Mudflats or mud flats, also known as tidal flats, are coastal wetlands that form in intertidal areas where sediments have been deposited by tides or rivers. A recent global analysis suggested they are as extensive globally as mangroves. They are found in sheltered areas such as bays, bayous, lagoons, and estuaries. Mudflats may be viewed geologically as exposed layers of bay mud, resulting from deposition of estuarine silts, clays and marine animal detritus. Most of the sediment within a mudflat is within the intertidal zone, and thus the flat is submerged and exposed approximately twice daily.

In the past tidal flats were considered unhealthy, economically unimportant areas and were often dredged and developed into agricultural land. Several especially shallow mudflat areas, such as the Wadden Sea, are now popular among those practising the sport of mudflat hiking.

On the Baltic Sea coast of Germany in places, mudflats are exposed not by tidal action, but by wind-action driving water away from the shallows into the sea. These wind-affected mudflats are called windwatts in German.

Orford Ness

Orford Ness is a cuspate foreland shingle spit on the Suffolk coast in Great Britain, linked to the mainland at Aldeburgh and stretching along the coast to Orford and down to North Weir Point, opposite Shingle Street. It is divided from the mainland by the River Alde, and was formed by longshore drift along the coast. The material of the spit comes from places further north, such as Dunwich. Near the middle point of its length, at the foreland point or 'Ness', lies the Orfordness Lighthouse. In the name of the lighthouse (and the radio transmitting station – see below), 'Orfordness' is written as one word.

Póvoa de Varzim

Póvoa de Varzim (Portuguese pronunciation: [ˈpɔvu.ɐ ðɨ vɐɾˈzĩ] (listen), locally [ˈpɔβwɐ ðɨ βɐɾˈzĩŋ]) is a Portuguese city in Northern Portugal and sub-region of Greater Porto, 30 km from its city centre. It sits in a sandy coastal plain, a cuspate foreland, halfway between the Minho and Douro rivers. In 2001, there were 63,470 inhabitants, with 42,396 living in the city proper. The city expanded, southwards, to Vila do Conde, and there are about 100,000 inhabitants in the urban area alone. It is the seventh-largest urban agglomeration in Portugal and the third largest in Northern Portugal.

Permanent settlement in Póvoa de Varzim dates back to around four to six thousand years ago; around 900 BC, unrest in the region led to the establishment of Cividade de Terroso, a fortified city, which developed maritime trade routes with the civilizations of classical antiquity. Modern Póvoa de Varzim emerged after the conquest by the Roman Republic of the city by 138 BC; fishing and fish processing units soon developed, which became the foundations of the local economy. By the 11th century, the fishing industry and fertile farmlands were the economic base of a feudal lordship and Varzim was fiercely disputed between the local overlords and the early Portuguese kings, which resulted in the establishment of the present day's municipality in 1308 and being subjugated to monastic power some years later. Póvoa de Varzim's importance reemerged with the Age of Discovery due to its shipbuilders and merchants proficiency and wealth, who traded around the globe in complex trade routes. By the 17th century, the fish processing industry rebounded and, some time later, Póvoa became the dominant fishing port in northern Portugal.Póvoa de Varzim has been a well-known beach resort for over three centuries, the most popular in Northern Portugal, which unfolded an influential literary culture and historical artistic patronage in music and theater. Casino da Póvoa is one of the few and prominent gambling venues in Portugal. Leisure and health benefits provided in large sandy beaches attracts national and international visitors. Póvoa de Varzim holds other landmarks, especially the traditional Junqueira shopping street, Garrett Theatre, the Ethnography and History Museum, Cividade de Terroso, the Medieval Rates Monastery, Baroque Matriz Church, city Hall and Portuguese vernacular architecture in Praça do Almada, and numerous Portuguese cuisine restaurants that make Póvoa de Varzim popular in all Northern Portugal, which started to attract an international following. Farol da Lapa, Farol de Regufe, the main breakwater of the Port of Póvoa de Varzim, Carvalhido and São Félix Hill are preferred for sightseeing. The city has significant textile and food industries. The town has retained a distinct cultural identity and ancient Norse customs such as the writing system of siglas poveiras, the masseira farming technique and festivals.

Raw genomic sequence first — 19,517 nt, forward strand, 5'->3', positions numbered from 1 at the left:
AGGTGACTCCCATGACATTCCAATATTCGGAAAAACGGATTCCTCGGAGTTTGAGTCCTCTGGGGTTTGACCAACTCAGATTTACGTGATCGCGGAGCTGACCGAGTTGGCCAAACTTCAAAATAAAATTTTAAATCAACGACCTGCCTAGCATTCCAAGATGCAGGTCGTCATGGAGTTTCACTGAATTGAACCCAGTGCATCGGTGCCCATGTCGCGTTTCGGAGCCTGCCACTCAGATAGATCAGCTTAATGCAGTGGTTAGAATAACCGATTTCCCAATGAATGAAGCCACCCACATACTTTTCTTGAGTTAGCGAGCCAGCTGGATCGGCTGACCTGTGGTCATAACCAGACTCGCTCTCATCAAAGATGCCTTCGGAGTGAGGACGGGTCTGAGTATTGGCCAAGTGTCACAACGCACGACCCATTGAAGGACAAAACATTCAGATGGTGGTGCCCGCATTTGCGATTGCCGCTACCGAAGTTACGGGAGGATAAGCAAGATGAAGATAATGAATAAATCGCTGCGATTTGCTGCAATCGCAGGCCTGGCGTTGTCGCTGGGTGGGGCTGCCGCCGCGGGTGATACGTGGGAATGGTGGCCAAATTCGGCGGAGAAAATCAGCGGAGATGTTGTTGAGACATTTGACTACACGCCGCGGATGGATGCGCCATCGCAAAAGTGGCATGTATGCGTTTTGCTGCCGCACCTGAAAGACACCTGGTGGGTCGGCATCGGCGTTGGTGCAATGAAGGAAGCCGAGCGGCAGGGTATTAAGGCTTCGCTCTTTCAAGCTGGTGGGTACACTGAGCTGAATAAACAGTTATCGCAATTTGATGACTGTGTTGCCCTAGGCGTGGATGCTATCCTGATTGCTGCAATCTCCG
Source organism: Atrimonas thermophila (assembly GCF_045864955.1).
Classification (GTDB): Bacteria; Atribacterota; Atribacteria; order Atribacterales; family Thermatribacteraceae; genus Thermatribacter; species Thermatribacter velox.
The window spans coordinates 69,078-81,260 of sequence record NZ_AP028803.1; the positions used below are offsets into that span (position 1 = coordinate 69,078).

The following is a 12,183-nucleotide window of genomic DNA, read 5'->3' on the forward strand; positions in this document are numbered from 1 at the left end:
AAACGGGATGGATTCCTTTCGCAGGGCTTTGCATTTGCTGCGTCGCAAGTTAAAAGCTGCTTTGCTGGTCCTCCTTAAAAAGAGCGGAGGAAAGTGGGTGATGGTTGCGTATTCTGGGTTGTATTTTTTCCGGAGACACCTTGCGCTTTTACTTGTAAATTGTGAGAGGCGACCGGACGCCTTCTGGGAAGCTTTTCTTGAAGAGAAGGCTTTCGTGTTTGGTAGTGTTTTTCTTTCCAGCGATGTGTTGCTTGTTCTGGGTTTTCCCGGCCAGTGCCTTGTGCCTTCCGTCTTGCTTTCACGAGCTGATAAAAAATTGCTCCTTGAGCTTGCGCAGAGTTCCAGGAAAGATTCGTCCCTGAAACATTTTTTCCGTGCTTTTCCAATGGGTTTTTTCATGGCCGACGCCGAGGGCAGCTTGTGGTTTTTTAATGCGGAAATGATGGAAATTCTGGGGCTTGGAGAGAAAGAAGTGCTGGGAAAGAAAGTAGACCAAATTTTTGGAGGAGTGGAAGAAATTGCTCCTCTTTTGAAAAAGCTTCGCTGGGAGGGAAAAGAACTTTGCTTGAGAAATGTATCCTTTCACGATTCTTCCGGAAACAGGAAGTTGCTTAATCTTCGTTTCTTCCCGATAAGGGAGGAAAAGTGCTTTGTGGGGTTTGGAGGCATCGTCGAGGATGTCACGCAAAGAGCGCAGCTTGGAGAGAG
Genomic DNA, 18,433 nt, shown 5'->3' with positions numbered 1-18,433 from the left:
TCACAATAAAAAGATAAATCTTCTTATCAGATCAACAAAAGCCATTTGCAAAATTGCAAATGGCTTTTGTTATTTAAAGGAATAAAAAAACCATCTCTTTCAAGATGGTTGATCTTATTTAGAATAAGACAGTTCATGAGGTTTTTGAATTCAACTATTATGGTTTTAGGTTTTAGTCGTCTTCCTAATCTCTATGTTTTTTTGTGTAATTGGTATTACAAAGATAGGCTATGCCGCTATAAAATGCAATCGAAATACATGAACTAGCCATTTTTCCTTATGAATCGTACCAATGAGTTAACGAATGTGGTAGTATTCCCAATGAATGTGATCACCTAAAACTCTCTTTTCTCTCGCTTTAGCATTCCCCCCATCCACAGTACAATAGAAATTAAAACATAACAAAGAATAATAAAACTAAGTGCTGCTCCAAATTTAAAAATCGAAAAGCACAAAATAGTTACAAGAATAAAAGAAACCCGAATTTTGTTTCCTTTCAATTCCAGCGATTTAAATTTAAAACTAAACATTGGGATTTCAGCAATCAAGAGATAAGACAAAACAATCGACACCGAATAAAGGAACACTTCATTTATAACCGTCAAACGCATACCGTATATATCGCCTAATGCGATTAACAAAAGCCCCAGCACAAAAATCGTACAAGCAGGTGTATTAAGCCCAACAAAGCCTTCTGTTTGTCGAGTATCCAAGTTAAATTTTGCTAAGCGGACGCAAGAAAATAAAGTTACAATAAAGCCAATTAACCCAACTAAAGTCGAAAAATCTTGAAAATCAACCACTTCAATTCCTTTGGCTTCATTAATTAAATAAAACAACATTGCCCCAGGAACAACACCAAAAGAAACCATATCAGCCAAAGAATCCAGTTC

Surf zone

As ocean surface waves come closer to shore they break, forming the foamy, bubbly surface called surf. The region of breaking waves defines the surf zone. After breaking in the surf zone, the waves (now reduced in height) continue to move in, and they run up onto the sloping front of the beach, forming an uprush of water called swash. The water then runs back again as backswash. The nearshore zone where wave water comes onto the beach is the surf zone. The water in the surf zone, or breaker zone, is shallow, usually between 5 and 10 m (16 and 33 ft) deep; this causes the waves to be unstable.


A tombolo, from the Italian tombolo, derived from the Latin tumulus, meaning 'mound', and sometimes translated as ayre, is a deposition landform in which an island is attached to the mainland by a narrow piece of land such as a spit or bar. Once attached, the island is then known as a tied island. A tombolo is a sandy isthmus.

Several islands tied together by bars which rise above the water level are called a tombolo cluster. Two or more tombolos may form an enclosure (called a lagoon) that can eventually fill with sediment.

Winterton Ness

Winterton Ness is an area of foreland on the North Norfolk coast of England.

Winterton Ness is located to the north of the village of Winterton-on-Sea between grid reference TG489216 in the north to TG506181 to its south. Technically it is a narrow cuspate foreland with a high obtuse angle between its two shorelines. A number of studies appear inconclusive as to the nature if erosion or, conversely, accretion of sediment in the area.

The area was described by Daniel Defoe during the first of his trips for his account A tour thro' the Whole Island of Great Britain.